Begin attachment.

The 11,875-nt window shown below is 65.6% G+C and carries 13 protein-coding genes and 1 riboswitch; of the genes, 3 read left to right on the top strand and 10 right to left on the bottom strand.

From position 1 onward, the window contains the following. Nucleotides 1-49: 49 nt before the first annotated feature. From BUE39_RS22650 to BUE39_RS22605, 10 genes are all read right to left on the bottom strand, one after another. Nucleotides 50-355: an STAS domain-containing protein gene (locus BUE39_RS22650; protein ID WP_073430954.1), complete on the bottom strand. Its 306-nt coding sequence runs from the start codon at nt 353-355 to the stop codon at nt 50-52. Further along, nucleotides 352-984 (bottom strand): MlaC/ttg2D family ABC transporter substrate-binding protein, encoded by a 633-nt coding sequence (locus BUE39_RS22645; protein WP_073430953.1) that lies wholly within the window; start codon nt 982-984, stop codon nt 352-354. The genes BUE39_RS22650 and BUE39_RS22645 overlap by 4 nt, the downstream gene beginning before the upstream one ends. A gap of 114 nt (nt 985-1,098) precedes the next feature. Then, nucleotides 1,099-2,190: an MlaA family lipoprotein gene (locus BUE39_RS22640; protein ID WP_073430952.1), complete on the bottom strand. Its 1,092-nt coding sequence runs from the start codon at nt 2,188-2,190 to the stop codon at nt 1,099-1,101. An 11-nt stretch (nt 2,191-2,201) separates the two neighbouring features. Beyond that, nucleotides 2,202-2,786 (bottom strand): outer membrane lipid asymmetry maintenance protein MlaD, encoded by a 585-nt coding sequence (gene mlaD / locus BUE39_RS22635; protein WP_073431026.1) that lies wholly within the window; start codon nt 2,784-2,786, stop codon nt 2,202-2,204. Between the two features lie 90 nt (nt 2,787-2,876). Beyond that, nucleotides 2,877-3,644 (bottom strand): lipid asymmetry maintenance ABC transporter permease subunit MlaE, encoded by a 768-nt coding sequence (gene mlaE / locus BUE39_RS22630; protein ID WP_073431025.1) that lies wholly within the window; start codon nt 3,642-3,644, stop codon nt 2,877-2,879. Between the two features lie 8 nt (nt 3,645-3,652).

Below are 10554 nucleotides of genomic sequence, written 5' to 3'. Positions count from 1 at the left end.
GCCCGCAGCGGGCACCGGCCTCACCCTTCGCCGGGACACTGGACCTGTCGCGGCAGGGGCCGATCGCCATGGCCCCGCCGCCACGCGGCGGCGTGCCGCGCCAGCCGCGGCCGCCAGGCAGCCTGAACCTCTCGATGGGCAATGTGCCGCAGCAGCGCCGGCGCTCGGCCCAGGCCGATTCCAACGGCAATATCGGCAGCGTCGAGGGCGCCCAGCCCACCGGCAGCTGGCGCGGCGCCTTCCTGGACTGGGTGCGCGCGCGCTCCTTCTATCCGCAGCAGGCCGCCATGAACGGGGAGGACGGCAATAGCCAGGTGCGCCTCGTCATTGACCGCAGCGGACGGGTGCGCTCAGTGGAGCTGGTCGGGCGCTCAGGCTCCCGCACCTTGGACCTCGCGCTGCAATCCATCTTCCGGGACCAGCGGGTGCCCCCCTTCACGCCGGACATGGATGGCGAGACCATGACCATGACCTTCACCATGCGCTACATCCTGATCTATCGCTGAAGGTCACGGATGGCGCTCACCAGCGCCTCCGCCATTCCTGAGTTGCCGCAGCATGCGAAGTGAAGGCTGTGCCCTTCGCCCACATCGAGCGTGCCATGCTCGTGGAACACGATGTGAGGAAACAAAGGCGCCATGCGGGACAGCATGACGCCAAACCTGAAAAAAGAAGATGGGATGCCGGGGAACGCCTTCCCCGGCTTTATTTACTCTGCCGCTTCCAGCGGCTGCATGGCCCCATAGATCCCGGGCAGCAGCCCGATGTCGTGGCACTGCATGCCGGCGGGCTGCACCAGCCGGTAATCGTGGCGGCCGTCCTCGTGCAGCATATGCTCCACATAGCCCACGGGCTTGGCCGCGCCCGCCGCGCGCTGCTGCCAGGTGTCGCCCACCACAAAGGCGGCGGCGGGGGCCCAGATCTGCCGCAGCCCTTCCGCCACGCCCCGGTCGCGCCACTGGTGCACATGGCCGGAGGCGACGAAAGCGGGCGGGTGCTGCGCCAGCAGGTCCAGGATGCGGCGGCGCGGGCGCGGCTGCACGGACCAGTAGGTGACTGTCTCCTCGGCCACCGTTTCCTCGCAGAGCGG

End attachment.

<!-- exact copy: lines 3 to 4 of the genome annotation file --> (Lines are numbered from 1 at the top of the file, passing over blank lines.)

Below are 10554 nucleotides of genomic sequence, written 5' to 3'. Positions count from 1 at the left end.
GCCCGCAGCGGGCACCGGCCTCACCCTTCGCCGGGACACTGGACCTGTCGCGGCAGGGGCCGATCGCCATGGCCCCGCCGCCACGCGGCGGCGTGCCGCGCCAGCCGCGGCCGCCAGGCAGCCTGAACCTCTCGATGGGCAATGTGCCGCAGCAGCGCCGGCGCTCGGCCCAGGCCGATTCCAACGGCAATATCGGCAGCGTCGAGGGCGCCCAGCCCACCGGCAGCTGGCGCGGCGCCTTCCTGGACTGGGTGCGCGCGCGCTCCTTCTATCCGCAGCAGGCCGCCATGAACGGGGAGGACGGCAATAGCCAGGTGCGCCTCGTCATTGACCGCAGCGGACGGGTGCGCTCAGTGGAGCTGGTCGGGCGCTCAGGCTCCCGCACCTTGGACCTCGCGCTGCAATCCATCTTCCGGGACCAGCGGGTGCCCCCCTTCACGCCGGACATGGATGGCGAGACCATGACCATGACCTTCACCATGCGCTACATCCTGATCTATCGCTGAAGGTCACGGATGGCGCTCACCAGCGCCTCCGCCATTCCTGAGTTGCCGCAGCATGCGAAGTGAAGGCTGTGCCCTTCGCCCACATCGAGCGTGCCATGCTCGTGGAACACGATGTGAGGAAACAAAGGCGCCATGCGGGACAGCATGACGCCAAACCTGAAAAAAGAAGATGGGATGCCGGGGAACGCCTTCCCCGGCTTTATTTACTCTGCCGCTTCCAGCGGCTGCATGGCCCCATAGATCCCGGGCAGCAGCCCGATGTCGTGGCACTGCATGCCGGCGGGCTGCACCAGCCGGTAATCGTGGCGGCCGTCCTCGTGCAGCATATGCTCCACATAGCCCACGGGCTTGGCCGCGCCCGCCGCGCGCTGCTGCCAGGTGTCGCCCACCACAAAGGCGGCGGCGGGGGCCCAGATCTGCCGCAGCCCTTCCGCCACGCCCCGGTCGCGCCACTGGTGCACATGGCCGGAGGCGACGAAAGCGGGCGGGTGCTGCGCCAGCAGGTCCAGGATGCGGCGGCGCGGGCGCGGCTGCACGGACCAGTAGGTGACTGTCTCCTCGGCCACCGTTTCCTCGCAGAGCGG